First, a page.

Get Ready! A ‘New York Undercover’ Reboot Could Be Coming To ABC
Good news 90s TV fans! Dick Wolf’s groundbreaking drama, New York Undercover could actually be returning to TV in the near future.
According to Deadline, ABC, which is currently in the process of reviving Steven Bochco’s critically acclaimed series NYPD Blue, may be looking to add the hip police procedural to its lineup as well.
Recently, Rick Rosen, Wolf’s agent, hinted that his client “is reviving one of his shows from years ago,” which many assume is New York Undercover. Rosen said several networks are bidding on the project, and Deadline writer Nellie Andreeva predicts ABC will be the winner.
New York Undercover premiered on FOX in 1994 and ran for four seasons before airing its final episode in 1999.
The show debuted to praise from both critics and fans alike, thanks to its super diverse cast, which featured two people of color — Malik Yoba and Michael DeLorenzo — as leads.
While both men have has gone on to have a long career full of interesting roles, Yoba said New York Undercover holds a special place in his heart.
“I’ve been a serious lead in thirteen series, and New York Undercover is the most enduring of all of it,” he told ESSENCE back in August. “So that just — you know — speaks to the importance of what type of programming it was.”
Yoba also believes the trailblazing series has even more stories to tell.
“You gotta have the things that people are dealing with and resonating with right now that inspire,” he said, suggesting the reboot could tackle today’s fraught political climate and the tense relationship between communities of color and the police.
While the future of a New York Undercover revival isn’t certain just yet, this is definitely one show we’d like to see on TV again.
WATCH THE NEW CAPTAIN MARVEL TRAILER NOW
“Would you like to know what you really are?” That’s a query posed to Carol Danvers (played by Brie Larson) in the just-released second trailer for next year’s Captain Marvel. And it’s a variation on a question Marvel fans have been asking themselves for the last year or so: Just who is this big-screen Captain Marvel—and what role will she play in the Marvel Cinematic Universe as it readies to enter Phase 4?
Judging by the the new trailer, we at least know that Larson’s character will stay true to her comic-book roots. Her Danvers is an ace military pilot who gets caught up in an intergalactic battle between two species, the Krees and the Skrulls, resulting in her being gifted with extraordinary super-powers. (She also has an extraordinarily cool mohawk-like ‘do, which makes a few quick cameos in the trailer). Captain Marvel takes place in the nineties, as Danvers is back on Earth, trying to make sense of how she got there. “I keep having these memories,” she tells Nick Fury (played by a digitally de-aged, two-eyed Samuel L. Jackson). “Something in my past is the key to all of this.”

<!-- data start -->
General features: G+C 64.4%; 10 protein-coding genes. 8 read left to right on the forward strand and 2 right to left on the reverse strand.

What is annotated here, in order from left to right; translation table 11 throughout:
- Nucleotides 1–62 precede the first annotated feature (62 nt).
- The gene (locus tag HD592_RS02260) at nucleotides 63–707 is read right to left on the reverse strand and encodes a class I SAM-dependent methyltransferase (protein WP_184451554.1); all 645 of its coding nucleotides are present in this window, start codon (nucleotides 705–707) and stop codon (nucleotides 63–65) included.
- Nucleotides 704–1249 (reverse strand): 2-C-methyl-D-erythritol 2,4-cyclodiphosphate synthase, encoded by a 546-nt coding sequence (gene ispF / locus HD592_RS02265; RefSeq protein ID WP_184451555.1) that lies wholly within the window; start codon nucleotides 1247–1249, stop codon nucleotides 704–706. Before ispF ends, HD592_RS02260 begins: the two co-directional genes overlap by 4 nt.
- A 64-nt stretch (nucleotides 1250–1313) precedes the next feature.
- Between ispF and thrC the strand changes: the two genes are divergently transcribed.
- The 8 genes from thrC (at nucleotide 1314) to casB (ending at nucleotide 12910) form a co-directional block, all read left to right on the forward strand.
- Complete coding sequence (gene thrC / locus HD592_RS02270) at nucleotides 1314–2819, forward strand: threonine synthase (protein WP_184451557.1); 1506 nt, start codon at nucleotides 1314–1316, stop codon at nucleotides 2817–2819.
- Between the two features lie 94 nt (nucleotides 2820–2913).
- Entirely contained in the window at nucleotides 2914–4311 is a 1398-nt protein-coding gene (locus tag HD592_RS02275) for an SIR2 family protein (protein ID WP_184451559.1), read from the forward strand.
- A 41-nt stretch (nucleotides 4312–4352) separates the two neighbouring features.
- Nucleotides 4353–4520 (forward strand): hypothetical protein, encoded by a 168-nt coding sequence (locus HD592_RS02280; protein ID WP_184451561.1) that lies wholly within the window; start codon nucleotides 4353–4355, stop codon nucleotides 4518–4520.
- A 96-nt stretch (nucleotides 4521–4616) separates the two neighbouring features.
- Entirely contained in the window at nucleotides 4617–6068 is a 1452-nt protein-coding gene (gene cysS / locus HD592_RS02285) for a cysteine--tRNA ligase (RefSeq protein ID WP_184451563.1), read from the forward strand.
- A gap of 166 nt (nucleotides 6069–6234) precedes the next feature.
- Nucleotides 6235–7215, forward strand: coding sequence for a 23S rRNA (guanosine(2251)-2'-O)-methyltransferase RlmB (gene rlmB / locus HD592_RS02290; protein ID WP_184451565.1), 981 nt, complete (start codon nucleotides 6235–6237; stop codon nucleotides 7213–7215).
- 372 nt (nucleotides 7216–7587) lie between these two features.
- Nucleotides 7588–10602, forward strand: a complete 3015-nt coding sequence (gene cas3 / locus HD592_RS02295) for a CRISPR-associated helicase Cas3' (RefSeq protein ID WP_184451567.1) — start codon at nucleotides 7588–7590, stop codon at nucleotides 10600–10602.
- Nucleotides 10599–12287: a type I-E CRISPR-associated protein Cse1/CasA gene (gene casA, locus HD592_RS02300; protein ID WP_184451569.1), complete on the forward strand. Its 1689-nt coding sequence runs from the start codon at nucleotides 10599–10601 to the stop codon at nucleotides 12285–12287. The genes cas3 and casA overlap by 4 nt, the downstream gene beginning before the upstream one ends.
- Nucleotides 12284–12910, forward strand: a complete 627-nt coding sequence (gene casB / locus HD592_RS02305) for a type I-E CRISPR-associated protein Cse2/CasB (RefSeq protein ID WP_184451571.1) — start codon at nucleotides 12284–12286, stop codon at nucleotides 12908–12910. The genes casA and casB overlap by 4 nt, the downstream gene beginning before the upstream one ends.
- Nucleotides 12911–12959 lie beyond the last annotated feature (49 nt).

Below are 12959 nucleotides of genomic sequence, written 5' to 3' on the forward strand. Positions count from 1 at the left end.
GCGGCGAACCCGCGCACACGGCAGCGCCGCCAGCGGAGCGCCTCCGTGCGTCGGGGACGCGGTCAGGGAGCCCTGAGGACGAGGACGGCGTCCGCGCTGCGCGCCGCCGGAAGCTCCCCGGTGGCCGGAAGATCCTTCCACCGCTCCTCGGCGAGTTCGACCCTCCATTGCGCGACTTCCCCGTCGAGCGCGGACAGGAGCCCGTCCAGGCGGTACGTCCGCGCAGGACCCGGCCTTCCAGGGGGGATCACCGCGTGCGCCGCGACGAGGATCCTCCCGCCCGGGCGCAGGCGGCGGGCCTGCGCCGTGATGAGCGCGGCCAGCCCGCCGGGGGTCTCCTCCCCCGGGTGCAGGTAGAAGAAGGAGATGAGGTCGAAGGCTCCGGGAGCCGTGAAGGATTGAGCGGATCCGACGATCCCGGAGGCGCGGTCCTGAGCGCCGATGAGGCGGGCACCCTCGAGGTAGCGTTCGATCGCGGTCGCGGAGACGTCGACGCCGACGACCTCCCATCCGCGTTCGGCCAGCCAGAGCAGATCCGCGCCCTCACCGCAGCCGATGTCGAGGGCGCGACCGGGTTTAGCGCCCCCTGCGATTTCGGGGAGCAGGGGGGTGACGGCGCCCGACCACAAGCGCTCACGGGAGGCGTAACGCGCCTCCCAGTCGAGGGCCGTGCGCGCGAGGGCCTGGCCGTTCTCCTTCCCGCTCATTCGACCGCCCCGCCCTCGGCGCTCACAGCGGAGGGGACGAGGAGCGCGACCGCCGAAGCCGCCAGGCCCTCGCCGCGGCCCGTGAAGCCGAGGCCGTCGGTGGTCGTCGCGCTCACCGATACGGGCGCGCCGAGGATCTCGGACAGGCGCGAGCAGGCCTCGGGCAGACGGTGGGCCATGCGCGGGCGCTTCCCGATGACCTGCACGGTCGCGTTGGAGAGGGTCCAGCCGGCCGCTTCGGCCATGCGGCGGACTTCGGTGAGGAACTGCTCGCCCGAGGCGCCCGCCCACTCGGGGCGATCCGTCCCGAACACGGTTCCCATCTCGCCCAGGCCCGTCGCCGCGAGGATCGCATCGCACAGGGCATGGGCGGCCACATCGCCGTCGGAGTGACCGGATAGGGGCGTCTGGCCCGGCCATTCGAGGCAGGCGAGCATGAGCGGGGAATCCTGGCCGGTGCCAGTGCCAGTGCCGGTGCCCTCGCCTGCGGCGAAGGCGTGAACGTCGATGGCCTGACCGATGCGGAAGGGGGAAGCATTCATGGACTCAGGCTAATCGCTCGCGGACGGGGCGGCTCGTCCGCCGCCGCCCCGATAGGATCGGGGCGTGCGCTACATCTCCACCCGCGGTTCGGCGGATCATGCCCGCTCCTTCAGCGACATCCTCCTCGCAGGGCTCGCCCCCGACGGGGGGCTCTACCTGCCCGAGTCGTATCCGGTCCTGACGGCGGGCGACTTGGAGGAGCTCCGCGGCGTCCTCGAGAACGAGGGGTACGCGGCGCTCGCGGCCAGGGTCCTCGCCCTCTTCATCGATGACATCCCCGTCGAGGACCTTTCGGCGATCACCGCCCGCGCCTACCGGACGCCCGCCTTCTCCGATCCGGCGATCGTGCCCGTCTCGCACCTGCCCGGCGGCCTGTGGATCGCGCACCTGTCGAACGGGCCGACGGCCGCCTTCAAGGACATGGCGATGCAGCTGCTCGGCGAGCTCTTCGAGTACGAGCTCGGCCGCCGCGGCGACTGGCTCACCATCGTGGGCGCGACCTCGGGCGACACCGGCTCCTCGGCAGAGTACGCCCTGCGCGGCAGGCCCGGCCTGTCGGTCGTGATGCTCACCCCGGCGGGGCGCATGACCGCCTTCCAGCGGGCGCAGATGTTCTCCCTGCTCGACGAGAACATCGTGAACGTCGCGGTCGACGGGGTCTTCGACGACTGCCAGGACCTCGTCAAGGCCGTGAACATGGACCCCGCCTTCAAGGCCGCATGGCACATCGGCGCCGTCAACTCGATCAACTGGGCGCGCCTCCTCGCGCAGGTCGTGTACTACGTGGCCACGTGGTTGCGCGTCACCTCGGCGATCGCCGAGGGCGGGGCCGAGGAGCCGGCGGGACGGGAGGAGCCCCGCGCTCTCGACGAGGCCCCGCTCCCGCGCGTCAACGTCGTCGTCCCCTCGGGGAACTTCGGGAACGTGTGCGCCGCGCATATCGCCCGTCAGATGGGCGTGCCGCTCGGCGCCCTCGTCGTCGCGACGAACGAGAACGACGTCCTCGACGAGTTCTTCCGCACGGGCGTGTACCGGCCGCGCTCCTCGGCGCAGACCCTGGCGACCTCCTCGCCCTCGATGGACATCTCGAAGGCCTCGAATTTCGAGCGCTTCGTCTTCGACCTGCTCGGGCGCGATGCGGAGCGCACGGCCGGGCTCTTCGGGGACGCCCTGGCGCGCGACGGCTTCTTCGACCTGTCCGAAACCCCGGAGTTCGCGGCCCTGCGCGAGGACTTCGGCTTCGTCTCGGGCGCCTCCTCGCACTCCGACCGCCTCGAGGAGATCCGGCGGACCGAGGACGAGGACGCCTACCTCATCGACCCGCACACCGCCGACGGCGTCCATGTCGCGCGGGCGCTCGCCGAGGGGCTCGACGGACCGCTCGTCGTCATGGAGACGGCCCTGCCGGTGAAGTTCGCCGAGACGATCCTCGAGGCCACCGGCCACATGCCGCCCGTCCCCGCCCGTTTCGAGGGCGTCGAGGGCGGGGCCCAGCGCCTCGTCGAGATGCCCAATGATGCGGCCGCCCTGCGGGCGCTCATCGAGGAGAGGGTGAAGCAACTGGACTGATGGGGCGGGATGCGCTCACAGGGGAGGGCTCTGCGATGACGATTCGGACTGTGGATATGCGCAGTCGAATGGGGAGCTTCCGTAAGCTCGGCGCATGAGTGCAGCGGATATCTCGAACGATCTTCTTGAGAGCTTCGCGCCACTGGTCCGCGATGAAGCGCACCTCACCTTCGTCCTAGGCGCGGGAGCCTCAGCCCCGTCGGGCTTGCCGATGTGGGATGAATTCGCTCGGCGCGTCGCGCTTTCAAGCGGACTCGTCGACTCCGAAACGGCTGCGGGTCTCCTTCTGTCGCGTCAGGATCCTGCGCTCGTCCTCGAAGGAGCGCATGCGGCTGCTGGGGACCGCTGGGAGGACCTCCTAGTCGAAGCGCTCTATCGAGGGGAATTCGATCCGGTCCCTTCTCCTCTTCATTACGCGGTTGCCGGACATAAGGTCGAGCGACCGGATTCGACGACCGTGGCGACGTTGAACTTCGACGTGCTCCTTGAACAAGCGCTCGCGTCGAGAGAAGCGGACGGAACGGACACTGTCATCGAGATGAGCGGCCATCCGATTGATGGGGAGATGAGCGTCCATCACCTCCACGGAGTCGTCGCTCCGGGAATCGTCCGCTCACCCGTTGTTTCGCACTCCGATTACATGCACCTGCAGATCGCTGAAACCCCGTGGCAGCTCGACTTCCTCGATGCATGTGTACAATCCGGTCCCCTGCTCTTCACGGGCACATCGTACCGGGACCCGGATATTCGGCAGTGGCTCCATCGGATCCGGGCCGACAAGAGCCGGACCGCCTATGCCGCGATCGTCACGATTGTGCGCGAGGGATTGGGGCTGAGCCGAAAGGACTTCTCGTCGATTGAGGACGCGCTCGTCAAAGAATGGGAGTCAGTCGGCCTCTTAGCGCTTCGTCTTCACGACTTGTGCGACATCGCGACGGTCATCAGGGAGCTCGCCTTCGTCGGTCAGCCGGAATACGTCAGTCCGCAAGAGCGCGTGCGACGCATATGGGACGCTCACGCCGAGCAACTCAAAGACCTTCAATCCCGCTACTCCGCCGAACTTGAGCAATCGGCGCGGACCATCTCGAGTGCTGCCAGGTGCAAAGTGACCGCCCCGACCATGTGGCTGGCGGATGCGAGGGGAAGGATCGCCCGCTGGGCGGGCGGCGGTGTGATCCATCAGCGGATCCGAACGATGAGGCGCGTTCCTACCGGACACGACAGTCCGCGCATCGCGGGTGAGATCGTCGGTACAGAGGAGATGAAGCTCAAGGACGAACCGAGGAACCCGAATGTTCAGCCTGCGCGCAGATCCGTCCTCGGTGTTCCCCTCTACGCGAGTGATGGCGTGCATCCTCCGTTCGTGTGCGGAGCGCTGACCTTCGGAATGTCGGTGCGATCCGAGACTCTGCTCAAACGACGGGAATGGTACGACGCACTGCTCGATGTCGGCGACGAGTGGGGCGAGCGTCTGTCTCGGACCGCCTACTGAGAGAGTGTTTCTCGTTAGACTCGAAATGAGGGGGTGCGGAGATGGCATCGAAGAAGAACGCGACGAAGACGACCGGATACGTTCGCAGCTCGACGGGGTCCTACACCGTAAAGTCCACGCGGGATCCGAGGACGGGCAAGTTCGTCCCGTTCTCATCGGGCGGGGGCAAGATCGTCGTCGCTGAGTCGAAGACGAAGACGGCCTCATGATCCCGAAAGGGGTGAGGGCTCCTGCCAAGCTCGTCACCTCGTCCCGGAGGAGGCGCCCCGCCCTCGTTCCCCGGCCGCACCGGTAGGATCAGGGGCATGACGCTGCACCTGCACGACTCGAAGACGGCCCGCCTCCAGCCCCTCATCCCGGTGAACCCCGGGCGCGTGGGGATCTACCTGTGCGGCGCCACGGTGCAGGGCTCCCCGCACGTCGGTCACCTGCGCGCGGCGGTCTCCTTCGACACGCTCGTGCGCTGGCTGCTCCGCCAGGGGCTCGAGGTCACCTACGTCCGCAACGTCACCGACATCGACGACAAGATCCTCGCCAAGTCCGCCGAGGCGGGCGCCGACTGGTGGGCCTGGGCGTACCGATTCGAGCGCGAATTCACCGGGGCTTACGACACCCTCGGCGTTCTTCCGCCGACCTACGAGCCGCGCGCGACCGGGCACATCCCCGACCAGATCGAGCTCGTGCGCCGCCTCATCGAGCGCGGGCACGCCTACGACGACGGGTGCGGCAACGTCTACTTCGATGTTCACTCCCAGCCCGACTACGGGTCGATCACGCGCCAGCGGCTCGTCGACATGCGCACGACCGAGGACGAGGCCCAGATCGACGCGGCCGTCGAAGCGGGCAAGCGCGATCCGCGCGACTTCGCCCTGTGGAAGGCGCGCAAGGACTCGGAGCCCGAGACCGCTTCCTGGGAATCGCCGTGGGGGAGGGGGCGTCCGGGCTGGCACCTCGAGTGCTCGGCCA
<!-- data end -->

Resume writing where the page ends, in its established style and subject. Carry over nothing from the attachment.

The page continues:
We see quite a few glimpses of that past, including her rescue by the Krees—”a race of noble warrior-heroes,” she explains—who find her near-dead and devoid of memory. One of their leaders, played by Annette Bening, explains that Danvers was rebirthed as a Kree, so that she could live “longer, stronger, superior.” That explains why Captain Marvel can shoot bright blue bolts of energy from her hands: It’s Krees’ lightning!
Just how great those powers are, however, is a key question: Captain Marvel finds our hero facing down a new threat led by Talos (Ben Mendelsohn), a pointy-eared Skrull—a guy that can’t get no love from Brie, so a showdown is inevitable. We also see her taking to the subways to beat up an old woman suspected of a Skrull-in-disguise, and taking guidance from Kree mentor, played by Jude Law. But will Captain Marvel posses the kind of near-atomic powers she maintains in the comics—the kind of abilities that could, say, propel her forward in time and take on Thanos? For the Marvel fans who watched many of their favorite heroes vanquished last years by the Snap in Avengers: Infinity War, that’s one of the big head-scratchers of Captain Marvel: Once she finds out who she really is, but will be it enough to save the day?
We’ll know soon enough. Directed by Anna Boden and Ryan Fleck, the filmmakers behind such revered indie dramas as Half Nelson and Sugar, the supercharged Captain Marvel arrives March 8. That’s less than two months before the long-awaited Avengers: Infinity War follow-up—hopefully titled Avengers: Snap 2 It!—that will also feature Larson flying in for what promises to be more than just a cameo. Hopefully, the big screen ready for two meme-friendly superheroes named Carol.
Sprucing up NYC: Rockefeller Center lights Christmas tree
A massive Norway spruce has been lit up in a tradition that ushers in Christmastime in New York City.
Mayor Bill de Blasio flipped the switch Wednesday night to light the Rockefeller Center Christmas Tree following a televised extravaganza that featured performances by Diana Ross and Tony Bennett.
The 72-foot-tall tree is decorated with 5 miles (8 kilometers) of multicolored LED lights and a 900-pound Swarovski crystal star. Rockefeller Center has hosted the ceremony since 1931.
Police officers were plentiful, and spectators were funneled through security.
The 75-year-old tree was donated by a couple in Wallkill, 60 miles (100 kilometers) north of the city.
It will remain on display until Jan. 7. Then it will be given to Habitat for Humanity to help build homes.